A minivan crunches to a stop on the frozen gravel and players get out to unload ice skates, helmets and sticks, before walking to the changing rooms, glancing at the rink where two Swedish teams are playing under floodlights and falling snow.
The scraping glide of the skates is accompanied by shouts calling for a pass, the crack of a shot on goal, or a grunt as one player bodychecks another and sends him sprawling out of the rink, set on the edge of a forest in Borlänge, a couple of hours north of Stockholm.
The uniforms immediately bring to mind the NHL. But this isn't ice hockey, this is bandy, an older sport than the one played by Sidney Crosby and Alexander Ovechkin, and in which professionals from Scandinavia and Russia can earn huge contracts.
It's played on a rink the size of a football pitch, with a ball instead of a puck, and with 11 players on each side. In Europe, it's also played almost exclusively by Swedes, Finns, Norwegians or Russians.
Now, thanks to the young men in the minivan, we can add Somalis to that list as well.
Before June last year, none of these refugees from the Horn of Africa could skate. Last week, they returned from representing Somalia at the World Championships in Siberia.
And with bandy being demonstrated at Sochi as it bids for inclusion at Pyeongchang 2018, it could take Somalis to the Winter Olympics for the first time as well.
"It feels awesome," Abdihakin Mohamed, a 17-year-old student who came to Sweden four years ago told Al Jazeera after coming off the ice.
"I wasn't really interested in bandy at first. I thought it was difficult and boring. But then I realised it's more interesting than football."
Sporting ambitions aside, their higher calling is to lead the way in showing immigrants in Borlänge and beyond that it is worth the effort to become part of their new societies – and to convince people already there that the arrivals should be welcomed and not resented.
"The problem was that we had just under 50,000 people living in Borlänge and in a short time there had come about 4,000 Somalis," says Patrik Andersson, who came up with the idea of a Somali bandy team.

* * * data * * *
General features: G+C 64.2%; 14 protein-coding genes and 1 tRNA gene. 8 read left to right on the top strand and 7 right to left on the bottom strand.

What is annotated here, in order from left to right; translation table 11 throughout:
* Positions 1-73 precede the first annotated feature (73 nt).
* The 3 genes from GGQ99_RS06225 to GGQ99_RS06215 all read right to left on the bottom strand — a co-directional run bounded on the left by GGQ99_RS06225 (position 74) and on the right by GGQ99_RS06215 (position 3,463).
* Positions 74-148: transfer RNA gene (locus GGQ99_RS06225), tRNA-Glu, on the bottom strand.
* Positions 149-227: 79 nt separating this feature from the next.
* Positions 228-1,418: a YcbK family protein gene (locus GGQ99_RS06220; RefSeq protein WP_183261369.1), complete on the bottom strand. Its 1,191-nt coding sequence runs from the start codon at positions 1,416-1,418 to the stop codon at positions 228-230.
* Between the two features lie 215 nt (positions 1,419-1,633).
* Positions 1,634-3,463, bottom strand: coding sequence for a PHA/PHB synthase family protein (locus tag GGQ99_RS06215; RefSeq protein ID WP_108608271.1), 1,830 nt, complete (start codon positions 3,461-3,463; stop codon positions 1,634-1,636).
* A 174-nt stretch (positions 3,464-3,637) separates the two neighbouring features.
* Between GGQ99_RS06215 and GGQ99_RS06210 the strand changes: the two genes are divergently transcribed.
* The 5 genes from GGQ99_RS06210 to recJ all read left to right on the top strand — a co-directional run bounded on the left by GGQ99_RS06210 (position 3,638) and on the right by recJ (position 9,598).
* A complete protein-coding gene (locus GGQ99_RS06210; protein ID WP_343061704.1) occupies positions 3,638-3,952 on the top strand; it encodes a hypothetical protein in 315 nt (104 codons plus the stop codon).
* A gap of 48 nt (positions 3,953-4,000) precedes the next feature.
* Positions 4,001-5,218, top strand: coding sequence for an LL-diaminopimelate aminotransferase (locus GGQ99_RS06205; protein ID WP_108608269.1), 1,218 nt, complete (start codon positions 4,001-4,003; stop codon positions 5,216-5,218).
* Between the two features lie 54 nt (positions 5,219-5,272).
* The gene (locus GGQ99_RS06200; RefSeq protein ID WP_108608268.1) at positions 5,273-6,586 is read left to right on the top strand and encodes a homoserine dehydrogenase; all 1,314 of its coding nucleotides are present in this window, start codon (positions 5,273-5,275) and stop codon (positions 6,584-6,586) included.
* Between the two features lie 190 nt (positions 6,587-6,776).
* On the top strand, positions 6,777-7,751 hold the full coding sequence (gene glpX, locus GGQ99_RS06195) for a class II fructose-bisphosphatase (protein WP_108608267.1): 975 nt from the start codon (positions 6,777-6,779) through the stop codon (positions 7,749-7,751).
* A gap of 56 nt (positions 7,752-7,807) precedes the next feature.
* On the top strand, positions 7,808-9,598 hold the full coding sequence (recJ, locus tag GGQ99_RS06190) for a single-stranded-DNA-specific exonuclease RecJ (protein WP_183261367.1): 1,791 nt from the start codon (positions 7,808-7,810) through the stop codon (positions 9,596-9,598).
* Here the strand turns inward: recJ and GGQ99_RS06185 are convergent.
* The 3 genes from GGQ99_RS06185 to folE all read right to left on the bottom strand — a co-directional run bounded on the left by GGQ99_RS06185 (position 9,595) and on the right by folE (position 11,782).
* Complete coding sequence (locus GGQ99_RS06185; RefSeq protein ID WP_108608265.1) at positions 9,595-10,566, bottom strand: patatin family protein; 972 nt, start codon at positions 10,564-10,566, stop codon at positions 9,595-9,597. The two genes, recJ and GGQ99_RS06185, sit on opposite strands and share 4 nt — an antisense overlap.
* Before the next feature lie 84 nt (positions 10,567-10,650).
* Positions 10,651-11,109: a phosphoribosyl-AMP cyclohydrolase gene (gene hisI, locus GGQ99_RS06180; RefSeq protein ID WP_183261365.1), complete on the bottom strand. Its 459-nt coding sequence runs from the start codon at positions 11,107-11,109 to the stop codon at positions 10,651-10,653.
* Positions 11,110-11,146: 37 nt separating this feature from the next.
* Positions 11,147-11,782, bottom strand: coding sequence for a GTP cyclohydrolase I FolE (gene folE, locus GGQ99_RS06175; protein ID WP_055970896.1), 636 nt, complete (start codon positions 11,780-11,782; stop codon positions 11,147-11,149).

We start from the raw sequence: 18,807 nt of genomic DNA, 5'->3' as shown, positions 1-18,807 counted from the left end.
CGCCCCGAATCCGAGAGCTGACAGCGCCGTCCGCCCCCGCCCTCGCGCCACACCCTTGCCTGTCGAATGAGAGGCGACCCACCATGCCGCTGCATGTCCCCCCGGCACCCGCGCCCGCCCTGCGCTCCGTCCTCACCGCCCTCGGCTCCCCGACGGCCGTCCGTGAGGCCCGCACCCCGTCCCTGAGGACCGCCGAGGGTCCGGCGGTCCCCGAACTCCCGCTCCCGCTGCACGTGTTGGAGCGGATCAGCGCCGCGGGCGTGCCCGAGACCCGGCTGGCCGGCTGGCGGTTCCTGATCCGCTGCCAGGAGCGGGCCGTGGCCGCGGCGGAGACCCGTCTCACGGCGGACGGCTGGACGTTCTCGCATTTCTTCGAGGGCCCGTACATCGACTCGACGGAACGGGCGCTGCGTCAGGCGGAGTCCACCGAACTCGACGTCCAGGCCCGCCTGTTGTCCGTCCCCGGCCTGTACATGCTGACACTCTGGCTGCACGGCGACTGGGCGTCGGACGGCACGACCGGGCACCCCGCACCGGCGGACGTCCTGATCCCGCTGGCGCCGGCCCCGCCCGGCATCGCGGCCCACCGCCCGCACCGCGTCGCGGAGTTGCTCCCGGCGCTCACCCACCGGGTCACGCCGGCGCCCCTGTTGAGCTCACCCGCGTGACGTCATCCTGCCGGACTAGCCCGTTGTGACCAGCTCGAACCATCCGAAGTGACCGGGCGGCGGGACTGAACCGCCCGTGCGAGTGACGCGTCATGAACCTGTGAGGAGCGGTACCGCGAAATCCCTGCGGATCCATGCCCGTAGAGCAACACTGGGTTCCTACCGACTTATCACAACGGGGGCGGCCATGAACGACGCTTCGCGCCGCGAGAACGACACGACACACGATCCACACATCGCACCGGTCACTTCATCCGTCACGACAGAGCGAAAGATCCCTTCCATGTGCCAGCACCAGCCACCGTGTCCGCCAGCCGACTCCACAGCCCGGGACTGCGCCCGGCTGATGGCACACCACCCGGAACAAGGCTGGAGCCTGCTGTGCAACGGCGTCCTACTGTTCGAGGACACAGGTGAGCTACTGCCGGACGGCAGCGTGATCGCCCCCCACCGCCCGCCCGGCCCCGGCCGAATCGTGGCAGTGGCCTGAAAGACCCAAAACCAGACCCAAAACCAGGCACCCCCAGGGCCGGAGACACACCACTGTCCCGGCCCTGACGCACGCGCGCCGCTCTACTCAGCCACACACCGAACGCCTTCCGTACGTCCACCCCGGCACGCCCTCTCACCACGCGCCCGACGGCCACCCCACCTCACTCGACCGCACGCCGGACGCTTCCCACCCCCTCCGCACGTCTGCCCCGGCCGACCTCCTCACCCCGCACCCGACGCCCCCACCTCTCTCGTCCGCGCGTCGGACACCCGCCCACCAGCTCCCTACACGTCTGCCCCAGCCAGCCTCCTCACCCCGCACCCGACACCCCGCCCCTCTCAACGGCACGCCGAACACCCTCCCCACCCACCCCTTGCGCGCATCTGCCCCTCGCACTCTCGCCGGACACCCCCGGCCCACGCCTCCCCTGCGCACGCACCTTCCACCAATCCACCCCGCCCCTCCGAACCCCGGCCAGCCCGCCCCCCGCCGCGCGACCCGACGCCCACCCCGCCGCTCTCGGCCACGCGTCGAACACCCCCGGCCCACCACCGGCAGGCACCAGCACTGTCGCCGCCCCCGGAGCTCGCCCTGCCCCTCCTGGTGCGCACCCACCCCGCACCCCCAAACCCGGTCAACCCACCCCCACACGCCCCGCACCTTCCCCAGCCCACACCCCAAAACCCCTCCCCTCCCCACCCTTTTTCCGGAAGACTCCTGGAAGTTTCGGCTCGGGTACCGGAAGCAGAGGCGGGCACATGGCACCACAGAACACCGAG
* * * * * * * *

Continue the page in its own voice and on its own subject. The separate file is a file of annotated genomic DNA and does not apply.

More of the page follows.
"It was kind of selfish, because we have three children, and I thought we had to do something to make this a good community to live in or we could have some problems for the future in my little town."
Those problems include the decline of the once-thriving steel and paper industries, and the anger that often accompanies influxes of migrants perceived as being 'on the take'.
We have no real problems yet, except the growth on one side of a political party with racist undertones, and the danger that immigrants will establish a new lower class with little understanding of Swedish society.
One person who appears to do nothing but give is Mursal Isa, a nomad from Puntland whose journey to Sweden via Mogadishu was typical for many Somalis but unimaginably dangerous for most people in the West.
After being deposited in the coldest reaches of northern Sweden 15 years ago, Mursal now works to help fellow Somalis settle in Borlänge and learn Swedish. He is also the chairman of the local Green Party, and is up for election on both the town and county lists at Sweden's general election this September.
And he is leader of the bandy team, overseeing the Siberia tour alongside Patrik – and seeing the huge positives amid scorelines such as Somalia 1 Germany 22, Japan 12 Somalia 0.
"Becoming part of Swedish society is a hard way to take, but it must be taken," he says. "It's not just about going to school.
"Sport has no boundaries. The bandy team has already helped because we have many more Swedish friends than we did before. The team opens doors every day – it's a unique opportunity for the Somali people and the Swedish people to come together."
Earlier, at the town hall, Nils Gossas, one of the town's triumvirate of mayors, is adamant that Borlänge is in a position to benefit from the newcomers if it works with them.
"We have no real problems yet, except the growth on one side of a political party with racist undertones, and the danger that immigrants will establish a new lower class with little understanding of Swedish society," he says, while a colleague demonstrates studies showing how properly-integrated immigrants can become productive at little cost to the town, and fill in for a local population that is fast reaching retirement age.
"If our integration work goes as planned, immigrants will be a valuable asset for economic and cultural development. And the bandy team is part of that."
Homes, schools and jobs are the basics for people arriving to try and make a better life for themselves.
The things that could take them to the next level are sticks, skates, ice and a ball.
Paul Rhys is a freelance sports reporter and presenter writing for Al Jazeera from Paris. Follow him on @PaulRhys_Sport or go to paulrhys.com.
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